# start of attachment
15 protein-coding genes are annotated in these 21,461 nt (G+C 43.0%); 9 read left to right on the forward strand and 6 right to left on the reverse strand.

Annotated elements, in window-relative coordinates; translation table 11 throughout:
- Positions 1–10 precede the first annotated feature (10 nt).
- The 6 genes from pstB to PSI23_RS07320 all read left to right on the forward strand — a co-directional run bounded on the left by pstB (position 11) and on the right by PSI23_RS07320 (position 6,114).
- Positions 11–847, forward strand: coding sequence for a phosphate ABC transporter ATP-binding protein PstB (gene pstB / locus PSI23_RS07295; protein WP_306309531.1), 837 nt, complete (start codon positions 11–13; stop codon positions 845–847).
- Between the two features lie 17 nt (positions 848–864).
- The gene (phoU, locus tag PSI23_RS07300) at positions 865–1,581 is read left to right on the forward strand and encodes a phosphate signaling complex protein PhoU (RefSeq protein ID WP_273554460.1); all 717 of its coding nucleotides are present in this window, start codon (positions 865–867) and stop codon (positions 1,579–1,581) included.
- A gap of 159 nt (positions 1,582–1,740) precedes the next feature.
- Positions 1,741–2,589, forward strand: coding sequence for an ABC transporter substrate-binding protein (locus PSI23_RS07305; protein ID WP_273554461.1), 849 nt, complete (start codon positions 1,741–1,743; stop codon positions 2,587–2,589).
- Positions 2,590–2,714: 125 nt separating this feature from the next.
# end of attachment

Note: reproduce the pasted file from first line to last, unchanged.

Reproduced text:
15 protein-coding genes are annotated in these 21,461 nt (G+C 43.0%); 9 read left to right on the forward strand and 6 right to left on the reverse strand.

Annotated elements, in window-relative coordinates; translation table 11 throughout:
- Positions 1–10 precede the first annotated feature (10 nt).
- The 6 genes from pstB to PSI23_RS07320 all read left to right on the forward strand — a co-directional run bounded on the left by pstB (position 11) and on the right by PSI23_RS07320 (position 6,114).
- Positions 11–847, forward strand: coding sequence for a phosphate ABC transporter ATP-binding protein PstB (gene pstB / locus PSI23_RS07295; protein WP_306309531.1), 837 nt, complete (start codon positions 11–13; stop codon positions 845–847).
- Between the two features lie 17 nt (positions 848–864).
- The gene (phoU, locus tag PSI23_RS07300) at positions 865–1,581 is read left to right on the forward strand and encodes a phosphate signaling complex protein PhoU (RefSeq protein ID WP_273554460.1); all 717 of its coding nucleotides are present in this window, start codon (positions 865–867) and stop codon (positions 1,579–1,581) included.
- A gap of 159 nt (positions 1,582–1,740) precedes the next feature.
- Positions 1,741–2,589, forward strand: coding sequence for an ABC transporter substrate-binding protein (locus PSI23_RS07305; protein ID WP_273554461.1), 849 nt, complete (start codon positions 1,741–1,743; stop codon positions 2,587–2,589).
- Positions 2,590–2,714: 125 nt separating this feature from the next.